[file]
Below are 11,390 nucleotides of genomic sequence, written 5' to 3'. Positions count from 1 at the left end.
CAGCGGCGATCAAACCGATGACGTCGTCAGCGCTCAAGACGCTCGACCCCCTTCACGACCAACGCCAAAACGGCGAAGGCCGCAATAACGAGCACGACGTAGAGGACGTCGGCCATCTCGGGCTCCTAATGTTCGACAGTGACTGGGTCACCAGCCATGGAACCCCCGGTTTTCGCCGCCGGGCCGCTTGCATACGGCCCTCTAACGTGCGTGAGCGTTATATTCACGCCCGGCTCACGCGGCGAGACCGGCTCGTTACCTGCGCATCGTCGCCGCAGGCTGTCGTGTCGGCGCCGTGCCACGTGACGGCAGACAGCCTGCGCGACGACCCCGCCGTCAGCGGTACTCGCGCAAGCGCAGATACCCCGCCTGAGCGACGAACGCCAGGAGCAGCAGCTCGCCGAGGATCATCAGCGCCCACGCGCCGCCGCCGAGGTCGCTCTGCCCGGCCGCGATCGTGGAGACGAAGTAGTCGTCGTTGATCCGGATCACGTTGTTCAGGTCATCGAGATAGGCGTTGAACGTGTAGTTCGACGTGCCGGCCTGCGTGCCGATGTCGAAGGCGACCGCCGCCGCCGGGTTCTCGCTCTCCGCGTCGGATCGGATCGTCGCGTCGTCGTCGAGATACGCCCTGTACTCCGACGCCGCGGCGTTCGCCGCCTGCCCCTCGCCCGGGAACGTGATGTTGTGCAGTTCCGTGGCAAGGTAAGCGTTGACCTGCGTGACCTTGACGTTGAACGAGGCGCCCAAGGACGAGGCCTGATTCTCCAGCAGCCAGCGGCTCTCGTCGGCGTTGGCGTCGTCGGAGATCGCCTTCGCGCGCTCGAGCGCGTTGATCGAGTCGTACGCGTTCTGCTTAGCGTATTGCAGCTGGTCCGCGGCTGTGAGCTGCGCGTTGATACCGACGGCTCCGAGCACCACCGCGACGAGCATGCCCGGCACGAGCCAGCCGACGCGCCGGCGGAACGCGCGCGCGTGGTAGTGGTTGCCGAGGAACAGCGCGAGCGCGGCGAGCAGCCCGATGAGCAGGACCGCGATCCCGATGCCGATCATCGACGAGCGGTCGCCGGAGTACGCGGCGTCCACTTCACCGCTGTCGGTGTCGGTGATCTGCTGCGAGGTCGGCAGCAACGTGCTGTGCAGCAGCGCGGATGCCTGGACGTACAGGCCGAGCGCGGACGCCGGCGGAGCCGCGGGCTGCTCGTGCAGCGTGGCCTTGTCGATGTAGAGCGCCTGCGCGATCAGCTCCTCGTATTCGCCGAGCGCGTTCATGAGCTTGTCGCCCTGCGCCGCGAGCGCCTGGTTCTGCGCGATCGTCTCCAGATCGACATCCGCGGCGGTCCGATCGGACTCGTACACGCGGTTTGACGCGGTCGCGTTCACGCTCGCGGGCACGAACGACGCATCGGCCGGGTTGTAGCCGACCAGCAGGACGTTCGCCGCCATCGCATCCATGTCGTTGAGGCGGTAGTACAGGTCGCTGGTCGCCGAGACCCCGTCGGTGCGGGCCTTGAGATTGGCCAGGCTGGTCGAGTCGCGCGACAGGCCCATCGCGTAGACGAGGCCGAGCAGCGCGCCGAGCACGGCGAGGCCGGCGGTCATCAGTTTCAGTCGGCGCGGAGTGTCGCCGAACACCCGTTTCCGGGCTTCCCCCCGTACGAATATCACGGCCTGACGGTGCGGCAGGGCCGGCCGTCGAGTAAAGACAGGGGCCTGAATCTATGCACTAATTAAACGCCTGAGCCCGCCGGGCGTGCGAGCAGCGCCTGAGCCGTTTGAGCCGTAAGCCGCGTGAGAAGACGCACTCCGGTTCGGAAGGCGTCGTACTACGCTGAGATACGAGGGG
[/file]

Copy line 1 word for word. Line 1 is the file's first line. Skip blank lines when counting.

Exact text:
Below are 11,390 nucleotides of genomic sequence, written 5' to 3'. Positions count from 1 at the left end.